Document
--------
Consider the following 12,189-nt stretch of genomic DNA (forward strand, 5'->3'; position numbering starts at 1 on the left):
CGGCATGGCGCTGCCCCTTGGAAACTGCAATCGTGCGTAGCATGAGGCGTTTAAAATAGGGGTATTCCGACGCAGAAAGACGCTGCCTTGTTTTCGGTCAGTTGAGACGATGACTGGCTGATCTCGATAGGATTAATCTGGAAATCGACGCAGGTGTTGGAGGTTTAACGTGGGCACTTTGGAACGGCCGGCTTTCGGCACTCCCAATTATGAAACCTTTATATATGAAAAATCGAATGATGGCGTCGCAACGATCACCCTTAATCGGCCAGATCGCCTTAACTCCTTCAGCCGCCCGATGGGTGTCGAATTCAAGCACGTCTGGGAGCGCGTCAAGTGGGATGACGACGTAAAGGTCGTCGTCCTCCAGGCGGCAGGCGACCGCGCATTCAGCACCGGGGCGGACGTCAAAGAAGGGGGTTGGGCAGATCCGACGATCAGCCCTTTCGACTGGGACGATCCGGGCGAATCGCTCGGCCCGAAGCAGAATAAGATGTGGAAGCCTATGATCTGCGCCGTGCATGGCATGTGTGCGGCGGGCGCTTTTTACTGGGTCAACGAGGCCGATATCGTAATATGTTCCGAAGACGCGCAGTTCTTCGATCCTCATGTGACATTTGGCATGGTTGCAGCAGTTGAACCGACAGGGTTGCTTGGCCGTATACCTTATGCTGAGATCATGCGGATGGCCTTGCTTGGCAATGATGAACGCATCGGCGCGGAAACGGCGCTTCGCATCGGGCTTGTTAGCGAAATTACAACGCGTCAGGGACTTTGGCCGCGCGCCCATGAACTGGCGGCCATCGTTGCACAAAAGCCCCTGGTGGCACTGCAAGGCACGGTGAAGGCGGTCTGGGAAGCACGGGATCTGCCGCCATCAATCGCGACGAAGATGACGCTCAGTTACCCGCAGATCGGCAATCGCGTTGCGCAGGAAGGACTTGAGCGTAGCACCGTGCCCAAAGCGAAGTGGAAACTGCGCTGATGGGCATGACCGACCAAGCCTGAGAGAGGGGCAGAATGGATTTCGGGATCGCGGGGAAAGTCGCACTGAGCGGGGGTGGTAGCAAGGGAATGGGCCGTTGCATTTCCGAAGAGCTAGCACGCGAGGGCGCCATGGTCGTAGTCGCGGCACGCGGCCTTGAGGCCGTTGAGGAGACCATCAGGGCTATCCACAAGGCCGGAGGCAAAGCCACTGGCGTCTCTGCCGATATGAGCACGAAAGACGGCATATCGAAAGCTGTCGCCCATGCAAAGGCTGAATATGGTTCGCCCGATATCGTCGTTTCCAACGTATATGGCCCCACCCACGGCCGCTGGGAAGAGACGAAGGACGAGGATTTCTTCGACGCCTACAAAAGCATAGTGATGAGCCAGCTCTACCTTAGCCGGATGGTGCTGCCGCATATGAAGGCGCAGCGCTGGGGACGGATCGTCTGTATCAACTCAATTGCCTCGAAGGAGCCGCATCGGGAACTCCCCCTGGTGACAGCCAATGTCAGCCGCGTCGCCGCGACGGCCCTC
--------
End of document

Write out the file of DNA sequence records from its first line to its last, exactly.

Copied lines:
Consider the following 12,189-nt stretch of genomic DNA (forward strand, 5'->3'; position numbering starts at 1 on the left):
CGGCATGGCGCTGCCCCTTGGAAACTGCAATCGTGCGTAGCATGAGGCGTTTAAAATAGGGGTATTCCGACGCAGAAAGACGCTGCCTTGTTTTCGGTCAGTTGAGACGATGACTGGCTGATCTCGATAGGATTAATCTGGAAATCGACGCAGGTGTTGGAGGTTTAACGTGGGCACTTTGGAACGGCCGGCTTTCGGCACTCCCAATTATGAAACCTTTATATATGAAAAATCGAATGATGGCGTCGCAACGATCACCCTTAATCGGCCAGATCGCCTTAACTCCTTCAGCCGCCCGATGGGTGTCGAATTCAAGCACGTCTGGGAGCGCGTCAAGTGGGATGACGACGTAAAGGTCGTCGTCCTCCAGGCGGCAGGCGACCGCGCATTCAGCACCGGGGCGGACGTCAAAGAAGGGGGTTGGGCAGATCCGACGATCAGCCCTTTCGACTGGGACGATCCGGGCGAATCGCTCGGCCCGAAGCAGAATAAGATGTGGAAGCCTATGATCTGCGCCGTGCATGGCATGTGTGCGGCGGGCGCTTTTTACTGGGTCAACGAGGCCGATATCGTAATATGTTCCGAAGACGCGCAGTTCTTCGATCCTCATGTGACATTTGGCATGGTTGCAGCAGTTGAACCGACAGGGTTGCTTGGCCGTATACCTTATGCTGAGATCATGCGGATGGCCTTGCTTGGCAATGATGAACGCATCGGCGCGGAAACGGCGCTTCGCATCGGGCTTGTTAGCGAAATTACAACGCGTCAGGGACTTTGGCCGCGCGCCCATGAACTGGCGGCCATCGTTGCACAAAAGCCCCTGGTGGCACTGCAAGGCACGGTGAAGGCGGTCTGGGAAGCACGGGATCTGCCGCCATCAATCGCGACGAAGATGACGCTCAGTTACCCGCAGATCGGCAATCGCGTTGCGCAGGAAGGACTTGAGCGTAGCACCGTGCCCAAAGCGAAGTGGAAACTGCGCTGATGGGCATGACCGACCAAGCCTGAGAGAGGGGCAGAATGGATTTCGGGATCGCGGGGAAAGTCGCACTGAGCGGGGGTGGTAGCAAGGGAATGGGCCGTTGCATTTCCGAAGAGCTAGCACGCGAGGGCGCCATGGTCGTAGTCGCGGCACGCGGCCTTGAGGCCGTTGAGGAGACCATCAGGGCTATCCACAAGGCCGGAGGCAAAGCCACTGGCGTCTCTGCCGATATGAGCACGAAAGACGGCATATCGAAAGCTGTCGCCCATGCAAAGGCTGAATATGGTTCGCCCGATATCGTCGTTTCCAACGTATATGGCCCCACCCACGGCCGCTGGGAAGAGACGAAGGACGAGGATTTCTTCGACGCCTACAAAAGCATAGTGATGAGCCAGCTCTACCTTAGCCGGATGGTGCTGCCGCATATGAAGGCGCAGCGCTGGGGACGGATCGTCTGTATCAACTCAATTGCCTCGAAGGAGCCGCATCGGGAACTCCCCCTGGTGACAGCCAATGTCAGCCGCGTCGCCGCGACGGCCCTC